By 2000, Bloomberg L.P. had nearly 160,000 subscribers worldwide. Bloomberg News was launched in 1990, providing economic, business, political and sports stories to leading corporations, financial institutions and newspapers throughout the world. Bloomberg Radio followed in 1993, a general news station with an emphasis on business and the markets. The following year, Bloomberg TV made a debut and has expanded to multiple networks broadcasting in several languages worldwide.
A ruthless competitor, he is noted for his hot temper and vivid profanity. Ferocious, he is not without compassion; flippant, he is deeply serious about the social responsibilities of wealth and privilege. His philanthropy has amounted to $100 million a year for some time. His adventures include two near-crashes in aircraft he was piloting, one a helicopter and the other a small plane. At one time he saved a friend's life in an avalanche on the ski slopes: he argued with skeptics and obstinately refused to leave the spot where his friend turned out to be buried. Though driven in business, he is always up for a good party or a ski vacation. At times breezy and given to malapropisms and silly comments, he is a fun target for the late-show comedians. In the spring of 1997, he published his autobiography, "Bloomberg by Bloomberg," written with journalist Matthew Winkler. The bio has been called an exciting story, with anecdotes about breaking into the news business in Washington and Tokyo. Reviewers have also called it pompous and ego-centric, which might be understandable qualities in a self-made man who has achieved a position of world acclaim. Forbes magazine listed him as the richest American politician in October 2002. In early 2007 he was ranked 142nd on Forbes’ list of the world’s billionaires.
Bloomberg is a divorced father of two who switched to the Republican ticket in 2000, aiming for his present job of New York City Mayor. He and Susan Brown married in 1976 and divorced in 1993 when he wanted to go out and party. Their daughters are Emmy, born in 1979 (who worked in her dad's campaign) and Georgina, born in 1983. His ex-wife is still his good friend and was a helpmate on his mayoral campaign. Bloomberg now dates Diana Taylor, a brainy, successful and attractive investment banker. She is usually seen with him at his official functions.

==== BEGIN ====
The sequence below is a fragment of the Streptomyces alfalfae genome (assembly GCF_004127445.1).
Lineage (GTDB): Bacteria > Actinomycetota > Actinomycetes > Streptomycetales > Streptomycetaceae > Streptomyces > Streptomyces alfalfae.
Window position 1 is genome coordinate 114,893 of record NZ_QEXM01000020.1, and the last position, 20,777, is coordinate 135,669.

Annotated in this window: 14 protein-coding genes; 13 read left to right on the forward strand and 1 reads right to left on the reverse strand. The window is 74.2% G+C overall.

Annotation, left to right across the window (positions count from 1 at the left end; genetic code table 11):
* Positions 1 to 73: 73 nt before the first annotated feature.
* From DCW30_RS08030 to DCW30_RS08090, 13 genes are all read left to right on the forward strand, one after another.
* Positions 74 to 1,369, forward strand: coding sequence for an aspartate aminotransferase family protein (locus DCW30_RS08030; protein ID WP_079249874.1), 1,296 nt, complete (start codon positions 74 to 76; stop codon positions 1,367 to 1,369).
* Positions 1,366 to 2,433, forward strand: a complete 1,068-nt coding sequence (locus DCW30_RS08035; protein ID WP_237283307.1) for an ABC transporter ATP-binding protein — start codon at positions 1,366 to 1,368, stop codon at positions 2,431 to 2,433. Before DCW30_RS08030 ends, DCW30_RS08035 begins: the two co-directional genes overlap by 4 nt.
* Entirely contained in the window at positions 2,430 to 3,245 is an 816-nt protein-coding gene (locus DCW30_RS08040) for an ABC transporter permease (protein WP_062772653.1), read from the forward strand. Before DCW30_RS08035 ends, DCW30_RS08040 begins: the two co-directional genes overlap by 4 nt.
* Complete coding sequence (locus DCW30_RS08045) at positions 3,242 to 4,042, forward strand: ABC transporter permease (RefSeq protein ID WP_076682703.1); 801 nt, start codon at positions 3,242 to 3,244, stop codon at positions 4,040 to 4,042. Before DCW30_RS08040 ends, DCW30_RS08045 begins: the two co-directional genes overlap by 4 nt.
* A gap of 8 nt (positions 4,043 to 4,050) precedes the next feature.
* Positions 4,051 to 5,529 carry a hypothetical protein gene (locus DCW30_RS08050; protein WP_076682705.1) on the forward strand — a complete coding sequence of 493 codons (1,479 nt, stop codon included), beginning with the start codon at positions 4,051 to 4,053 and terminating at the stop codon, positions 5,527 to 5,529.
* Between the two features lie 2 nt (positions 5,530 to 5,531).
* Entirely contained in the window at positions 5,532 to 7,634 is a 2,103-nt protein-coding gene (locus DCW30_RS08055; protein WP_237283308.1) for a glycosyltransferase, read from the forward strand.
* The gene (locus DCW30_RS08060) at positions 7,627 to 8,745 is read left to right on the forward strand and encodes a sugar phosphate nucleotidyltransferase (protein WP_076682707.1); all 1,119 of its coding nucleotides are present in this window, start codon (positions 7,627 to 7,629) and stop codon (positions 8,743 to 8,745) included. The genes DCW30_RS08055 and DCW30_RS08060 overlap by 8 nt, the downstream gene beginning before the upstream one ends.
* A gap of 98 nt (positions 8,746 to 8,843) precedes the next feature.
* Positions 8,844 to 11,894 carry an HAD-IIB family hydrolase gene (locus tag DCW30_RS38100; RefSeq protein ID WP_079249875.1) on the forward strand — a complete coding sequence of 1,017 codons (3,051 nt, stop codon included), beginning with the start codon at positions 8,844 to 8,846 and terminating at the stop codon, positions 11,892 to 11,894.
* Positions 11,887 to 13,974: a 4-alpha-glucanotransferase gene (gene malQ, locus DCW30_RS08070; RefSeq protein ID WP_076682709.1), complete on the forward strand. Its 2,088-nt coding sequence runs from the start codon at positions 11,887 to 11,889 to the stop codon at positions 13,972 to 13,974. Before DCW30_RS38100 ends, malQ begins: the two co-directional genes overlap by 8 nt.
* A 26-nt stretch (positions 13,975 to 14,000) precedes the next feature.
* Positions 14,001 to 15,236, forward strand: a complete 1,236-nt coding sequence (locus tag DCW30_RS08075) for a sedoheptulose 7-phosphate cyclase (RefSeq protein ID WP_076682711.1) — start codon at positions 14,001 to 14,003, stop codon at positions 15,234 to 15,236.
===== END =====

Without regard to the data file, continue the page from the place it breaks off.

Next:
New York’s mayor announced on June 19, 2007 that he was ending his affiliation with the Republican Party. He declared himself an Independent, sparking speculation that he might run for US President in 2008.
- Social : End a program of study 1964 (John Hopkins University)
- Relationship : Marriage 1976 (Susan Brown, 17 years, divorced)
- Financial : Gain significant money 1981 ($10 million severance pay)
Frances McEvoy quotes B.C. volume 13, page 30, Massachusetts birth records for 1942.
- Traits : Personality : Ambitious
- Traits : Personality : Personality robust
- Traits : Personality : Practical/ Realistic
- Family : Relationship : Number of Marriages (One)
- Family : Parenting : Kids 1-3 (Two daughters)
- Lifestyle : Financial : Wealthy (41st richest American in 2000)
- Vocation : Business : Entrepreneur (Communications empire)
- Vocation : Politics : Public office (Mayor of N.Y.)